What is the Procure-to-Pay Process? Explaining P2P Cycles

By Lexi Wood • Updated on July 21st, 2022

Procurement, the acquiring of business assets ranging from raw materials to office supplies, plays an important role in every company. A key part of this process is managing timely payments to suppliers and vendors after receiving goods and services. Popularly known as the procure-to-pay process, better coordinating your authorized payments can improve your entire procurement structure.

What is Procure-to-Pay?

Procure-to-pay, often written as P2P and occasionally called purchase-to-pay, refers to how payments are made during the procurement process. A number of steps, determined by your company, cover the creation of requisition invoices along with the authorization of payment amounts for all your business-related goods and services. In order to make accurate and timely payments, P2P covers more than just transferring funds. It’s involved at the very start of the procurement process, which can lead to insights into your company’s buying habits to optimize cash-flow and improve the bottom line.

What is the Procure-to-Pay Process?

The main three procure-to-pay processes are categorized as being related to either purchase orders, receiving, or invoicing. The individual P2P process flow steps are generally as follows:

  • Needs recognition to create requisitions
  • Approval of requisitions
  • Selection of vendors
  • Create purchase orders
  • Approval of purchase orders
  • Generate receipts
  • Supplier performance measurement
  • Approval of invoices
  • Final payment

In short, most start with finding what you need to purchase and end with balancing accounts payable. Some companies may have slightly different steps, possibly in a different order or with changed names, depending on the exact workflow of the procurement department. For instance, a brand new startup might only use a few steps while an international enterprise will add more to ensure compliance with international currency regulations. Overall, the workflow still goes through the same three key stages for all.

Procure-to-Pay Flowchart Showing Order

The various steps can be further explained as follows:

Needs Recognition and Requisitions Creation

The procure-to-pay cycle begins with needs recognition, the act of identifying what materials and supplies your company needs to operate. Sometimes referred to as sourcing, this covers both direct and indirect procurement, meaning you have to find what you need for production and daily operations. For instance, you might need to purchase raw materials alongside office supplies.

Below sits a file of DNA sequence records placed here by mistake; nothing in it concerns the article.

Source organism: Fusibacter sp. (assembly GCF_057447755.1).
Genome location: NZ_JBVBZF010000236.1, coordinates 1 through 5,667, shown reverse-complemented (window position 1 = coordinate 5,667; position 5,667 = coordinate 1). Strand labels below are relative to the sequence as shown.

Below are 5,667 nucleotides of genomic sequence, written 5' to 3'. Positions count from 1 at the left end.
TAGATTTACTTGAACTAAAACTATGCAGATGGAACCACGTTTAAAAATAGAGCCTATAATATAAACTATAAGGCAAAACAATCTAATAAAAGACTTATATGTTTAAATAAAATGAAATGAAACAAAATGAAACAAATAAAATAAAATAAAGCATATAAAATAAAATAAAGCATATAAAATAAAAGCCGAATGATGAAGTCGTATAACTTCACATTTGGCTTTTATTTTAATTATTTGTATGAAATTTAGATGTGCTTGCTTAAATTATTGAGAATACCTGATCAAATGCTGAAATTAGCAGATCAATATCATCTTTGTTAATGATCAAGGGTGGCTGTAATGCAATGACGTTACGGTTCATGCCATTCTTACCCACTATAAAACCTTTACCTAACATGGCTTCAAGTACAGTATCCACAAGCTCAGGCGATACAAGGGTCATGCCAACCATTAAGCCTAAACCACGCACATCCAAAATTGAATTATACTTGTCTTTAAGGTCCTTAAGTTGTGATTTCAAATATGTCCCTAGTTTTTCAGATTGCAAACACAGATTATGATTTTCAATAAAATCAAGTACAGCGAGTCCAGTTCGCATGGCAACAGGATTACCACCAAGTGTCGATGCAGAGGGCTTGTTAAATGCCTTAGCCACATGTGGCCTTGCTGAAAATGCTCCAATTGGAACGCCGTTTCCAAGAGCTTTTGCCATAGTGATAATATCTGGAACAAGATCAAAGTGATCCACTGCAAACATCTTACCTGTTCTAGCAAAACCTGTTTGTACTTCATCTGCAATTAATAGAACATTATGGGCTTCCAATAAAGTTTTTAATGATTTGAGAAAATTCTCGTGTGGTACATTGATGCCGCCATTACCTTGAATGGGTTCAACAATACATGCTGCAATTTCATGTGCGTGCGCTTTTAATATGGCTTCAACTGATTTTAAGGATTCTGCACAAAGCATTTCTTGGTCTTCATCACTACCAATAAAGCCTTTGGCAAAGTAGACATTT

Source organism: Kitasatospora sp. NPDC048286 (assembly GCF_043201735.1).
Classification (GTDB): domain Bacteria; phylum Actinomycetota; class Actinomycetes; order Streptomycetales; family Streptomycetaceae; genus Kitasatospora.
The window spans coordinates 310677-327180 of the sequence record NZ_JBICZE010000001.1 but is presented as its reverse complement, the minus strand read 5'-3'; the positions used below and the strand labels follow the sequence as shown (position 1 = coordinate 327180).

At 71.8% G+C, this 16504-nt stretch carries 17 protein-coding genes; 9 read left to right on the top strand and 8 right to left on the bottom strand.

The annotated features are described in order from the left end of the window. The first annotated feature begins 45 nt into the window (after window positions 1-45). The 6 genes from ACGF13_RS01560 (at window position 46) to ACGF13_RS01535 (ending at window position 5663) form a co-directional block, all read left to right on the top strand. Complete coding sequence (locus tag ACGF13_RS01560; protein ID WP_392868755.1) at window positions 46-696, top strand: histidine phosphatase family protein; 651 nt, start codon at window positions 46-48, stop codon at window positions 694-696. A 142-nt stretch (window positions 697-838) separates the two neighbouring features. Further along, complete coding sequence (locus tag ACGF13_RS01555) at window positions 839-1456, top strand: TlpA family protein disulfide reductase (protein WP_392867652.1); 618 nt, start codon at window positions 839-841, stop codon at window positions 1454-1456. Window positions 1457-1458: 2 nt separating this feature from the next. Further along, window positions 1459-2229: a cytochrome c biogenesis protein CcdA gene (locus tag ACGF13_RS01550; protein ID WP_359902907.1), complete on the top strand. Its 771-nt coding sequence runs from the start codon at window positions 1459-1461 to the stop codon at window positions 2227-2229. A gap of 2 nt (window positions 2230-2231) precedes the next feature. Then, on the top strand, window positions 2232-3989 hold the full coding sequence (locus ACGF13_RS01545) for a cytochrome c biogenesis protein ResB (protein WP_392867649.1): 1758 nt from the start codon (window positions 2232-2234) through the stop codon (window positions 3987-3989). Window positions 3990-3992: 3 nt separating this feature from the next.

Traditionally, this process would include a procurement team member going through inventory lists and performing onsite audits to learn what is needed for work to begin. Procurement solutions can streamline this process through digital automation.

Approve Requisitions and Select Vendors

Once the procurement team has learned what needs to be ordered, the approval process begins. A chief procurement officer (CPO) may be in charge of overseeing final approval on all purchase requisition forms, whether they are one-time expenses or recurring purchases.

With approval, the procurement team can begin looking for the best suppliers for the job. The selected vendor is then contacted to begin the next steps of the purchasing process.

Create and Approve Purchase Orders

First, the purchase order (PO) has to be created with all the exact details on the purchase. Next, both the company and the vendor must approve the purchase. Just like requisitions approval, the CPO or procurement team may be involved in finalizing the purchase.

At this point, any regulations regarding the goods or services must be considered to ensure compliance. For example, certain materials cannot be transported across the country without strict adherence to local and federal standards. Before approving a PO, ensure the vendor is capable of complying with those requirements.

Generate Receipts and Measure Supplier Performance

Referred to as either receipts or receiving, this is when the good or service is actually received by your procurement department. Whoever accepts the order must check it over for accuracy and document the process in receipts, invoices, and so on. Any irregularities, such as mismatched line items, should be reported.